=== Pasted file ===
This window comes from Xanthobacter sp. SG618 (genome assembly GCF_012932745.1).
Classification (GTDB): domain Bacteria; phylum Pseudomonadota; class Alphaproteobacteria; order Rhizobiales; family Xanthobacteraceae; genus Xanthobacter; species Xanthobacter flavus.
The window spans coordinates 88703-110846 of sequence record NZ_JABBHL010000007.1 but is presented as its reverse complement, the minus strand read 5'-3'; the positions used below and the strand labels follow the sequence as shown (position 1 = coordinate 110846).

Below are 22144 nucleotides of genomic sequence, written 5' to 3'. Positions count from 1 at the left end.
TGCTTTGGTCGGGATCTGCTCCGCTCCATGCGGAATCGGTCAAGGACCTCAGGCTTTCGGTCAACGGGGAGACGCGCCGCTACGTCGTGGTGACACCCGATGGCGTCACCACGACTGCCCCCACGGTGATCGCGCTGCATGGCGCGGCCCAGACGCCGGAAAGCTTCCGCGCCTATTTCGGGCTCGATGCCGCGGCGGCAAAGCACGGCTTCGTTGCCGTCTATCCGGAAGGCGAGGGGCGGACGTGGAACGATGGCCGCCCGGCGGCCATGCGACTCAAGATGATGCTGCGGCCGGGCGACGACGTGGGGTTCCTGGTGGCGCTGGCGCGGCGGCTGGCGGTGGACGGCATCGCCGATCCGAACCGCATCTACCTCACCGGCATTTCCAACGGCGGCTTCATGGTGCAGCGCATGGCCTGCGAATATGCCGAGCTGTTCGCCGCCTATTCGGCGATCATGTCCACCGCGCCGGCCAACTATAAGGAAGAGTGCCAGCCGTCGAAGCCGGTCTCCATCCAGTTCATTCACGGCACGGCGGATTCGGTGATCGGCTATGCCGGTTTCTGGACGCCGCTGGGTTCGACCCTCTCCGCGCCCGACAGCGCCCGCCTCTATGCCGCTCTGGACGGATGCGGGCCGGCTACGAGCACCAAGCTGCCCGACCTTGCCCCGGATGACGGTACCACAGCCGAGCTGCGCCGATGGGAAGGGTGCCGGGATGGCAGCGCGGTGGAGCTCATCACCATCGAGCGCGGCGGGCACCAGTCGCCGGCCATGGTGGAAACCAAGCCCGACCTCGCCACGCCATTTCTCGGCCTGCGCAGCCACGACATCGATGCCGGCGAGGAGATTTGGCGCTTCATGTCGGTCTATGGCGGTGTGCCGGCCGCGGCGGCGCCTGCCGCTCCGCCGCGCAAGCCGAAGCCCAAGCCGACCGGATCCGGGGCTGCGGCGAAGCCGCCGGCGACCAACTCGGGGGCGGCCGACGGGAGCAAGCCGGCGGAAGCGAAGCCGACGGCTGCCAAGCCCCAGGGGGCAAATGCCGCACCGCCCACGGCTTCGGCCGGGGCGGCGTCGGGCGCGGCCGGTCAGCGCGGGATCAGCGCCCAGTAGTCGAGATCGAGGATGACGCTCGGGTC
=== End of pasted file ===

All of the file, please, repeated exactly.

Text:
This window comes from Xanthobacter sp. SG618 (genome assembly GCF_012932745.1).
Classification (GTDB): domain Bacteria; phylum Pseudomonadota; class Alphaproteobacteria; order Rhizobiales; family Xanthobacteraceae; genus Xanthobacter; species Xanthobacter flavus.
The window spans coordinates 88703-110846 of sequence record NZ_JABBHL010000007.1 but is presented as its reverse complement, the minus strand read 5'-3'; the positions used below and the strand labels follow the sequence as shown (position 1 = coordinate 110846).

Below are 22144 nucleotides of genomic sequence, written 5' to 3'. Positions count from 1 at the left end.
TGCTTTGGTCGGGATCTGCTCCGCTCCATGCGGAATCGGTCAAGGACCTCAGGCTTTCGGTCAACGGGGAGACGCGCCGCTACGTCGTGGTGACACCCGATGGCGTCACCACGACTGCCCCCACGGTGATCGCGCTGCATGGCGCGGCCCAGACGCCGGAAAGCTTCCGCGCCTATTTCGGGCTCGATGCCGCGGCGGCAAAGCACGGCTTCGTTGCCGTCTATCCGGAAGGCGAGGGGCGGACGTGGAACGATGGCCGCCCGGCGGCCATGCGACTCAAGATGATGCTGCGGCCGGGCGACGACGTGGGGTTCCTGGTGGCGCTGGCGCGGCGGCTGGCGGTGGACGGCATCGCCGATCCGAACCGCATCTACCTCACCGGCATTTCCAACGGCGGCTTCATGGTGCAGCGCATGGCCTGCGAATATGCCGAGCTGTTCGCCGCCTATTCGGCGATCATGTCCACCGCGCCGGCCAACTATAAGGAAGAGTGCCAGCCGTCGAAGCCGGTCTCCATCCAGTTCATTCACGGCACGGCGGATTCGGTGATCGGCTATGCCGGTTTCTGGACGCCGCTGGGTTCGACCCTCTCCGCGCCCGACAGCGCCCGCCTCTATGCCGCTCTGGACGGATGCGGGCCGGCTACGAGCACCAAGCTGCCCGACCTTGCCCCGGATGACGGTACCACAGCCGAGCTGCGCCGATGGGAAGGGTGCCGGGATGGCAGCGCGGTGGAGCTCATCACCATCGAGCGCGGCGGGCACCAGTCGCCGGCCATGGTGGAAACCAAGCCCGACCTCGCCACGCCATTTCTCGGCCTGCGCAGCCACGACATCGATGCCGGCGAGGAGATTTGGCGCTTCATGTCGGTCTATGGCGGTGTGCCGGCCGCGGCGGCGCCTGCCGCTCCGCCGCGCAAGCCGAAGCCCAAGCCGACCGGATCCGGGGCTGCGGCGAAGCCGCCGGCGACCAACTCGGGGGCGGCCGACGGGAGCAAGCCGGCGGAAGCGAAGCCGACGGCTGCCAAGCCCCAGGGGGCAAATGCCGCACCGCCCACGGCTTCGGCCGGGGCGGCGTCGGGCGCGGCCGGTCAGCGCGGGATCAGCGCCCAGTAGTCGAGATCGAGGATGACGCTCGGGTC